Policymakers have eagerly promoted walking and bicycle riding as a way to get healthy exercise while reducing traffic congestion, air pollution and carbon emissions. But those activities are becoming increasingly dangerous in America.
More than 6,200 pedestrians were killed by traffic collisions in 2018, the last year for which federal statistics are available, continuing the rising trend of recent years.
With the U.S. increasingly dependent on foreign manufacturers for prescription and generic drugs, the Food and Drug Administration’s problem-plagued efforts to inspect overseas plants is under growing scrutiny. A recent report by the Government Accountability Office has raised serious concerns about the FDA’s foreign inspection program and whether it’s allowing overseas drug makers to conceal unsafe practices.
Air pollution is known to be a serious health risk –a cause of asthma, heart disease, stroke, lung cancer and a factor, according to the World Health Organization, in an estimated seven million deaths worldwide every year. A growing body of research suggests air pollution may also be harming our brains.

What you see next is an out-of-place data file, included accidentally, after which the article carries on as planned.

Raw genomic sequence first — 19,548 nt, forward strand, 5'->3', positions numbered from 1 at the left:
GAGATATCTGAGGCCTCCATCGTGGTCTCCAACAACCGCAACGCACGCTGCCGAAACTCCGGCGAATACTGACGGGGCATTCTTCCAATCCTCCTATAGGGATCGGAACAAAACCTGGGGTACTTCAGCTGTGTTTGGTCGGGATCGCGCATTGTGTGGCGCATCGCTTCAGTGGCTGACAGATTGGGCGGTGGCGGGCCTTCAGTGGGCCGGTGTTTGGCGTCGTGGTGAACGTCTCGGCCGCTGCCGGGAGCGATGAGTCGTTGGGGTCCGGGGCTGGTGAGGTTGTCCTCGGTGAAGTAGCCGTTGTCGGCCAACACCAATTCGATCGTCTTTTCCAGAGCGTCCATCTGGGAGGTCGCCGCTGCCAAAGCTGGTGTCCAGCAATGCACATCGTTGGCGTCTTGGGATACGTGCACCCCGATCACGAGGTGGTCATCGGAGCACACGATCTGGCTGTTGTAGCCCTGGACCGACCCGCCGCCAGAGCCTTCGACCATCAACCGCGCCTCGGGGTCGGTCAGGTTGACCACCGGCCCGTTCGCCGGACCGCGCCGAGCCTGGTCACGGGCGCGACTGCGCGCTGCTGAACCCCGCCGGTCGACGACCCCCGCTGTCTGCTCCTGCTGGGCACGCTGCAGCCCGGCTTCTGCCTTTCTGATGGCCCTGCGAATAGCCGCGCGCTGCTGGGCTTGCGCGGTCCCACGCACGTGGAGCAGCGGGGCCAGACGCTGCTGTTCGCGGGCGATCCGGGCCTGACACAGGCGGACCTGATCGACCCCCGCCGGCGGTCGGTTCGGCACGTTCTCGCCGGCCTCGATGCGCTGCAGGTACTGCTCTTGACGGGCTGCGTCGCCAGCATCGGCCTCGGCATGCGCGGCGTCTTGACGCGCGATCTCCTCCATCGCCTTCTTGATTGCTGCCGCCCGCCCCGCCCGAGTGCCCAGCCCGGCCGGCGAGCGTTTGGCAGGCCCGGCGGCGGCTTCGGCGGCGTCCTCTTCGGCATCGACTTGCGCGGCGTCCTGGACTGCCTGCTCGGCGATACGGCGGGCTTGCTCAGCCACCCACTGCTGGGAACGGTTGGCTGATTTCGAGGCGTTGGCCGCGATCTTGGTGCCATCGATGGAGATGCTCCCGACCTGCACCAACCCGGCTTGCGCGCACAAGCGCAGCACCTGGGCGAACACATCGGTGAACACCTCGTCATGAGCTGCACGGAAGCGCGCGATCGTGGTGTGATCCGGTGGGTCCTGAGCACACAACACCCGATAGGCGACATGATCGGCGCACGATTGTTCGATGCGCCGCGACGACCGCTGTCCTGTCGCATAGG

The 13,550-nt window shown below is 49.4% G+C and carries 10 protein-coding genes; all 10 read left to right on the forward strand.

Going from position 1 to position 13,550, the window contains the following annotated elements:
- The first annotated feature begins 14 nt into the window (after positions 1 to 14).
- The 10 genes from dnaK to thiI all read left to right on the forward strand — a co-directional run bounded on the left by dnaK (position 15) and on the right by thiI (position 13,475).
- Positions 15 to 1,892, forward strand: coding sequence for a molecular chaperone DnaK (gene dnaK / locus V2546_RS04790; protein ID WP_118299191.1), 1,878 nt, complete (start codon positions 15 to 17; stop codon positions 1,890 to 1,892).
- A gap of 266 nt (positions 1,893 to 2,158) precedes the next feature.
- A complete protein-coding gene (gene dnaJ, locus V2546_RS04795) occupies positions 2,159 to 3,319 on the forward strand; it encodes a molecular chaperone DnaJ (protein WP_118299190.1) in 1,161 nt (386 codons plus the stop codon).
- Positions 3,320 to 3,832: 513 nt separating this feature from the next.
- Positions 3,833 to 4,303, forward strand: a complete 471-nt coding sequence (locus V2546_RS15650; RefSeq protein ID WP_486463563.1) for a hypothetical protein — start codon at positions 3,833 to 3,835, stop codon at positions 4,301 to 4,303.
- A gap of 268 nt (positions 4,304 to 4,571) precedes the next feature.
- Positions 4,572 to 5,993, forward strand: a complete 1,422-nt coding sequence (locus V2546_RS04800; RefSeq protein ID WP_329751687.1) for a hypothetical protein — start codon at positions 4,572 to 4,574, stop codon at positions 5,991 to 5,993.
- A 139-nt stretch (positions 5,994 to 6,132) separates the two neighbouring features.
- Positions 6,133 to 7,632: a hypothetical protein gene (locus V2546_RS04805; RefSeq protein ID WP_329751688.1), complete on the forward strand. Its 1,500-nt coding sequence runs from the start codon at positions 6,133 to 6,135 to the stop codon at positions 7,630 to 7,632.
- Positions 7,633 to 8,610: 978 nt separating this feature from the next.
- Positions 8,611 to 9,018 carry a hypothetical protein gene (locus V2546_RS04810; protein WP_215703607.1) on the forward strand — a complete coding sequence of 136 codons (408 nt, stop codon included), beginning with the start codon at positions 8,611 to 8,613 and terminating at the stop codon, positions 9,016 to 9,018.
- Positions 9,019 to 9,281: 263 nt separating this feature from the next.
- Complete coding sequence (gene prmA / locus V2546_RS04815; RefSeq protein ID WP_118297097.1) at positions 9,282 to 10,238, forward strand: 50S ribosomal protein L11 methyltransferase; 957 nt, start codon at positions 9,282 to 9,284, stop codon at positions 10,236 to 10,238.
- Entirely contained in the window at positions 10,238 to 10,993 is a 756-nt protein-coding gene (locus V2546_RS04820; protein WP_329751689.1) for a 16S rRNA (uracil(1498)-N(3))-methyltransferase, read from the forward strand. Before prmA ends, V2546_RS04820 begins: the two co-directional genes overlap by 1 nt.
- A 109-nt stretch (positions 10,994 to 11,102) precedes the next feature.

In recent years, new areas of study have opened up into how air pollution might affect our minds and the way we think and feel.
It’s been denounced as a dangerous snake oil remedy – akin to drinking bleach. It has caused at least two deaths and a number of serious injuries, and one of its marketers went to prison.
But nearly 10 years after the Food and Drug Administration first warned consumers about the dangers of Miracle Mineral Solution – which promises to cure everything from cancer to HIV/AIDS to the flu to autism – people are still taking it, and their numbers appear on the rise.
There is a broad scientific consensus that alcohol is a carcinogen, and that even moderate drinking increases one’s chances of getting cancer. But surveys show that most Americans remain unaware of that fact.
Now a coalition of consumer and public health groups have launched a long shot effort to put a cancer warning on alcohol bottles and cans.